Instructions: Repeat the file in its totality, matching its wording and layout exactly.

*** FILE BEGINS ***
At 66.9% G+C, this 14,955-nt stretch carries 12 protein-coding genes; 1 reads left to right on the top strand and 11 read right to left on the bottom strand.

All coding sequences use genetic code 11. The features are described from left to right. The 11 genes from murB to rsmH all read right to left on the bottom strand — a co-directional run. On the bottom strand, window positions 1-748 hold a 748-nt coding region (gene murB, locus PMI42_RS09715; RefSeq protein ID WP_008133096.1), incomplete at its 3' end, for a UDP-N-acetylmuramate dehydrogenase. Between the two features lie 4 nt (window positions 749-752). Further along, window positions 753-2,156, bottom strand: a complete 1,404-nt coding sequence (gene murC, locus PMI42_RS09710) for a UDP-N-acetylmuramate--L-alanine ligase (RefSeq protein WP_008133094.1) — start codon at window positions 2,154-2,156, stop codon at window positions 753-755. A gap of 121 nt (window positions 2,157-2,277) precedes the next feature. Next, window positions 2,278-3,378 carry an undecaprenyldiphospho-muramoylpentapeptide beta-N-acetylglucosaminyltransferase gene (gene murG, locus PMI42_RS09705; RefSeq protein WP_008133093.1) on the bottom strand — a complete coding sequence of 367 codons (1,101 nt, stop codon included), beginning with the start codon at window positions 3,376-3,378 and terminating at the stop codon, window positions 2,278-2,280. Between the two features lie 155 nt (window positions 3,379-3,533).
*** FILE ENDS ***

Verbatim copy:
At 66.9% G+C, this 14,955-nt stretch carries 12 protein-coding genes; 1 reads left to right on the top strand and 11 read right to left on the bottom strand.

All coding sequences use genetic code 11. The features are described from left to right. The 11 genes from murB to rsmH all read right to left on the bottom strand — a co-directional run. On the bottom strand, window positions 1-748 hold a 748-nt coding region (gene murB, locus PMI42_RS09715; RefSeq protein ID WP_008133096.1), incomplete at its 3' end, for a UDP-N-acetylmuramate dehydrogenase. Between the two features lie 4 nt (window positions 749-752). Further along, window positions 753-2,156, bottom strand: a complete 1,404-nt coding sequence (gene murC, locus PMI42_RS09710) for a UDP-N-acetylmuramate--L-alanine ligase (RefSeq protein WP_008133094.1) — start codon at window positions 2,154-2,156, stop codon at window positions 753-755. A gap of 121 nt (window positions 2,157-2,277) precedes the next feature. Next, window positions 2,278-3,378 carry an undecaprenyldiphospho-muramoylpentapeptide beta-N-acetylglucosaminyltransferase gene (gene murG, locus PMI42_RS09705; RefSeq protein WP_008133093.1) on the bottom strand — a complete coding sequence of 367 codons (1,101 nt, stop codon included), beginning with the start codon at window positions 3,376-3,378 and terminating at the stop codon, window positions 2,278-2,280. Between the two features lie 155 nt (window positions 3,379-3,533).